I'm surprised that no one commented... — Brooklynian

I'm surprised that no one commented...

About Eric Linsker, the prof who was arrested in the rioting for allegedly breaking a cop's nose with his foot. I would figure that someone on here would know him or live in his building since he's from the area.

Comments

  • I did see that he was from Crown Heights. However, I don't know that anyone is going to know him.

    The professor title being thrown around in the media is also pretty generous. From what I understand, he taught a few classes as an adjunct.

    Such classes pay around $3000 each for the semester. He likely has other sources of income and/or multiple roommates.


  • Yes, at 29 I didn't think he was a full prof either especially since he's only teaching English Composition but it makes for better copy.
  • edited December 2014
    He seems to have received an award for his poetry, and had a book of it published:

    http://www.amazon.com/La-Far-Iowa-Poetry-Prize/dp/1609382412
  • I couldn't even understand the blurb about what the book is about so I'll just figure he wrote that himself.
  • For some people, poetry is a constructive way for them to release anger.

    If the charges are correct, poetry was not enough for Mr. Linsker.
  • I'm hearing a lot of conflicting reports about what actually happened at the bridge. I've heard that he punched the cop or someone else hit the cop or that the cop's nose got broken when a trash can hit the cruiser or the cop accidentally broke his nose when making the arrest.

    The one thing I'm hearing and have seen in photos is that there was only one hammer in the bag he was arrested with. I've also heard the bag might not have been on his person at he time of the arrest. The one thing I'm hearing a lot is he wasn't the guy who threw the trash can and there were no substantial injuries of any type to the second cop.

    Please take all the above with a rather large grain of sand as I wasn't on the bridge that night. I'd also ask you to question everything the NYPD has put out as they have already proven to have lied multiple times about the protests thus far.
  • edited December 2014
    As the protests continue, I expect the gulf between what the protesters say happened, and what the police say happened to continue to widen.

    As we have seen on various threads over the year, the media accounts will vary as well.   The media accounts won't always be consistent with the stereotypes of the given media.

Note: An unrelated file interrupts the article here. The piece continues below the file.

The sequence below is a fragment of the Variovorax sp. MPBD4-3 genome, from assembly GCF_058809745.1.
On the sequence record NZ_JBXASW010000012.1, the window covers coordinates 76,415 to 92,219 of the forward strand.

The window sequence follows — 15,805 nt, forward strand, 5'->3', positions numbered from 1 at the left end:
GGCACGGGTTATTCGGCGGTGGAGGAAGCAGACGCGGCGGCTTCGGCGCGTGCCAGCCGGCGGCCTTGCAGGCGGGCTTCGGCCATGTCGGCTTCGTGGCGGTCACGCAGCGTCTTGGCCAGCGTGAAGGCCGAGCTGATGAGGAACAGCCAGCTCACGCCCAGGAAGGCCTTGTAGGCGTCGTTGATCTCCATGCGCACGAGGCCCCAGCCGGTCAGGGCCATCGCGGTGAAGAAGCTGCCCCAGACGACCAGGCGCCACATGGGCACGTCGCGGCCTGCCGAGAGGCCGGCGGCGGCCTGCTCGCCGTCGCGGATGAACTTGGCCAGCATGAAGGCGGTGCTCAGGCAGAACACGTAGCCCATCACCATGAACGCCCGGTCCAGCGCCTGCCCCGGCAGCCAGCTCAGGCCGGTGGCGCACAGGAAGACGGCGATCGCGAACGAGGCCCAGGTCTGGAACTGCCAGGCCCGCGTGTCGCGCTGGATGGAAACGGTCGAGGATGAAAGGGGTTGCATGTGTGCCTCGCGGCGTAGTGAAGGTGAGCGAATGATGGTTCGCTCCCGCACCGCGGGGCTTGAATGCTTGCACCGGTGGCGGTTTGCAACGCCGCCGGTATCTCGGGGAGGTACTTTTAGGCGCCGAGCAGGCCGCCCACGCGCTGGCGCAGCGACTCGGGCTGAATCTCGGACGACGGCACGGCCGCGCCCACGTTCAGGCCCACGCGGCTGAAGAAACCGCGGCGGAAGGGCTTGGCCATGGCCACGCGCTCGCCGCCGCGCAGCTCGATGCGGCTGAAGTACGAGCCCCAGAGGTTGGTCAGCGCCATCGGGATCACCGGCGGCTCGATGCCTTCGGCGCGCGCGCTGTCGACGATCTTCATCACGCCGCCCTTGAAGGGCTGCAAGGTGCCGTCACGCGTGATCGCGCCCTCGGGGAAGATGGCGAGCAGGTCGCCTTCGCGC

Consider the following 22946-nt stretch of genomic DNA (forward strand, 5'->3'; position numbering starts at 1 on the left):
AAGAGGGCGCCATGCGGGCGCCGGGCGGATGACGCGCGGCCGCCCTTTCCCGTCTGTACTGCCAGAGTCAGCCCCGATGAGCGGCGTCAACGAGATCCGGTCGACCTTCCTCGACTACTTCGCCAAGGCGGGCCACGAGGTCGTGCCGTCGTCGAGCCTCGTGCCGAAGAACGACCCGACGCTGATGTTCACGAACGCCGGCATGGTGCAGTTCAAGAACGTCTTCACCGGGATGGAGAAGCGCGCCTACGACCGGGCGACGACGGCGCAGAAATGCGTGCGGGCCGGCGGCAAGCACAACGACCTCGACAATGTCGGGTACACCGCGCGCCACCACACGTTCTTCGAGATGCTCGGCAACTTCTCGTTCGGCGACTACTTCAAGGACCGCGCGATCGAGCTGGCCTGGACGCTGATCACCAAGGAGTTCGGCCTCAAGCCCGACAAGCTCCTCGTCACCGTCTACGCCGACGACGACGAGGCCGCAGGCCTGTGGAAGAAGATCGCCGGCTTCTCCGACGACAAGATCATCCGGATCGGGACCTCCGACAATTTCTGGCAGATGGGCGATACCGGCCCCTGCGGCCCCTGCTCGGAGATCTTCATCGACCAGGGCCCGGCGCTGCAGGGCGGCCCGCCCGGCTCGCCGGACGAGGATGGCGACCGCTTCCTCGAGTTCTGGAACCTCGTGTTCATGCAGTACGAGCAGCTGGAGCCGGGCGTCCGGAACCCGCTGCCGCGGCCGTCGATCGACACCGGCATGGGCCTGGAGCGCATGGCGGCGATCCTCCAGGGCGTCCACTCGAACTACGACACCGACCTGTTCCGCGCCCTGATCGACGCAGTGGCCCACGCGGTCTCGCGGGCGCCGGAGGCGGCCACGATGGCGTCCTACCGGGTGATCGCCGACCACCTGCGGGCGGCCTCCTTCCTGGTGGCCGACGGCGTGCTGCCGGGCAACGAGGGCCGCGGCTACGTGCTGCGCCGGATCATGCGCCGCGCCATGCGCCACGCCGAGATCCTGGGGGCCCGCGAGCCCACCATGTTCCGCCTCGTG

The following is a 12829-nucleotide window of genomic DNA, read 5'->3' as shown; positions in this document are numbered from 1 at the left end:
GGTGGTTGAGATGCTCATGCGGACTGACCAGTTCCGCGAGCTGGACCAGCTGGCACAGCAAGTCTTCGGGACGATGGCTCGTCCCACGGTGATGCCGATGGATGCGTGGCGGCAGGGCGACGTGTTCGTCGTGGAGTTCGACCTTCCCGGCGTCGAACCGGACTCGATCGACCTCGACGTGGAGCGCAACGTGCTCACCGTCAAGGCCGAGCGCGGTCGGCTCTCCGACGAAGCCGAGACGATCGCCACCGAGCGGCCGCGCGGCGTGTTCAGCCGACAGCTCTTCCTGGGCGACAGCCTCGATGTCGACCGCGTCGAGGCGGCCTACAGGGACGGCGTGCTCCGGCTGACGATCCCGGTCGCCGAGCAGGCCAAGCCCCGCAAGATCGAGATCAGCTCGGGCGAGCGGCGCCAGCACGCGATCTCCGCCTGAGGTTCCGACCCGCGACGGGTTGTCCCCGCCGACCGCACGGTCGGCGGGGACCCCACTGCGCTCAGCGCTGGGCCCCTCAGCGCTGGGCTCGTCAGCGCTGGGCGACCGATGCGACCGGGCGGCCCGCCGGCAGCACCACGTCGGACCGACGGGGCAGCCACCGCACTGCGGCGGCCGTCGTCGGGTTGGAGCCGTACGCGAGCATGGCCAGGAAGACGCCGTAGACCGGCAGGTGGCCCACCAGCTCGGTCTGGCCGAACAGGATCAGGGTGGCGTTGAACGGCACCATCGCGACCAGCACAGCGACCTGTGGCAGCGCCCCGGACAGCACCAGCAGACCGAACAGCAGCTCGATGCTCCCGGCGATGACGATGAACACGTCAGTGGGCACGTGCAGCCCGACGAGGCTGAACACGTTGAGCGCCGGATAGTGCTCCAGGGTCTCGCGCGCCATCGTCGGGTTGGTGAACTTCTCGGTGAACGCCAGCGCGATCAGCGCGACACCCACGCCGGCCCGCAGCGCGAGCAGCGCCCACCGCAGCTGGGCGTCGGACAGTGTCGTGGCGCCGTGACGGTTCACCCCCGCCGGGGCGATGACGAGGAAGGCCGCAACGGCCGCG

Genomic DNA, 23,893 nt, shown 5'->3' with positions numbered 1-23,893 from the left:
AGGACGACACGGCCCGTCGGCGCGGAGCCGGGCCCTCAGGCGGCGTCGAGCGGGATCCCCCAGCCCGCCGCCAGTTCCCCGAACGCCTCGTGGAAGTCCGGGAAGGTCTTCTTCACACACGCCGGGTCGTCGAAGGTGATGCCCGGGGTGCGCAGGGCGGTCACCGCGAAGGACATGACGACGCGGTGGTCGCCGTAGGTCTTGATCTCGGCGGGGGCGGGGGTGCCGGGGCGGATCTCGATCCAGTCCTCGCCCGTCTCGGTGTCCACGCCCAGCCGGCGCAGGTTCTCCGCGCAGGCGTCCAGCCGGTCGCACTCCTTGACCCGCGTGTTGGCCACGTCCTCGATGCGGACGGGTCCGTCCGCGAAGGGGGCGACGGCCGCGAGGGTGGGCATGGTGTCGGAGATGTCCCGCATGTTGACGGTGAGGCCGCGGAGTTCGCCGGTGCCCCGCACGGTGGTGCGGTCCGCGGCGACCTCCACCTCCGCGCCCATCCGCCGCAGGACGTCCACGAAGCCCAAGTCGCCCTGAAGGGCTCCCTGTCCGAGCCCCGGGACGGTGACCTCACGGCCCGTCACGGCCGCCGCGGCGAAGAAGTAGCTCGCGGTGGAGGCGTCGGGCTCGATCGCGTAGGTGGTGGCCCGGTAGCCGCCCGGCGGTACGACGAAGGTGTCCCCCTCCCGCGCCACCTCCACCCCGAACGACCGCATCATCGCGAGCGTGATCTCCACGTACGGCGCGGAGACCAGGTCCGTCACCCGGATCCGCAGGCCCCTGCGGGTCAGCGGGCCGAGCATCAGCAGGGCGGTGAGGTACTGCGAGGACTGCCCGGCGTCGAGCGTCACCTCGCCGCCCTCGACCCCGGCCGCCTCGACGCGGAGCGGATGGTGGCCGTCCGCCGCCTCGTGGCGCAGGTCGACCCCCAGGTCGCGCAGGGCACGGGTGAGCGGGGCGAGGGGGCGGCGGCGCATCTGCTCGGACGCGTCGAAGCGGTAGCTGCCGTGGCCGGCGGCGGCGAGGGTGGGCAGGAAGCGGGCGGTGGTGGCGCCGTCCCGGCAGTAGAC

IE, The Post won't always report a story in a manner that is "pro-cop". and the Daily News won't always report a story in a manner that is "anti-cop".

    The main thing I conclude from this video of the incident is that I would not want to attempt an arrest in a crowd with only one coworker:


    More of the suspects are being sought.

    image
  • edited December 2014
    The second suspect to be arrested also lives in Crown Heights, on Rogers Avenue.   Robert Murray.  He turned himself in today.

  • Isn't is good to know the neighborhood is getting publicity for something other than restaurants and bars?
  • edited December 2014
    It must suck to realize that a felony committed during the course of pursuing a cause, is treated as seriously as one committed during the course of pursuing -say- cocaine.
  • It must suck even more to know that selling untaxed cigarettes is punishable by death.
  • Death is certainly worse than getting charged with a felony.

    I suspect that is behind the slogan "it is better to be judged by 12, than carried by 6"

    http://www.urbandictionary.com/define.php?term=I'd+rather+be+judged+by+12+than+carried+by+6

  • This story is a perfect example of the tale of two cities policing that goes on here in NYC. There is no way on earth that seven 30-something black folks would have gotten into a pushing and shoving match with the cops in the middle of a protest on a high-priority security target without police calling in all kinds of reinforcements and arresting the offending parties right away. And if by some miracle, that had happened, there is no way that the cops would have waited for these same citizens to turn themselves in. The gang member that puched the cop up in Harlem? Arrested immediately, sitting in jail with no bail. These fools? ROR or with bail less than $50,000.
  • edited December 2014
    What I find ironic is that "privilege" was likely among the things the suspects were marching against.

    However, they are now benefiting from privilege, regardless of whether it stems from their hue, income, education, wealth, and/or lack of prior arrests.

This discussion has been closed.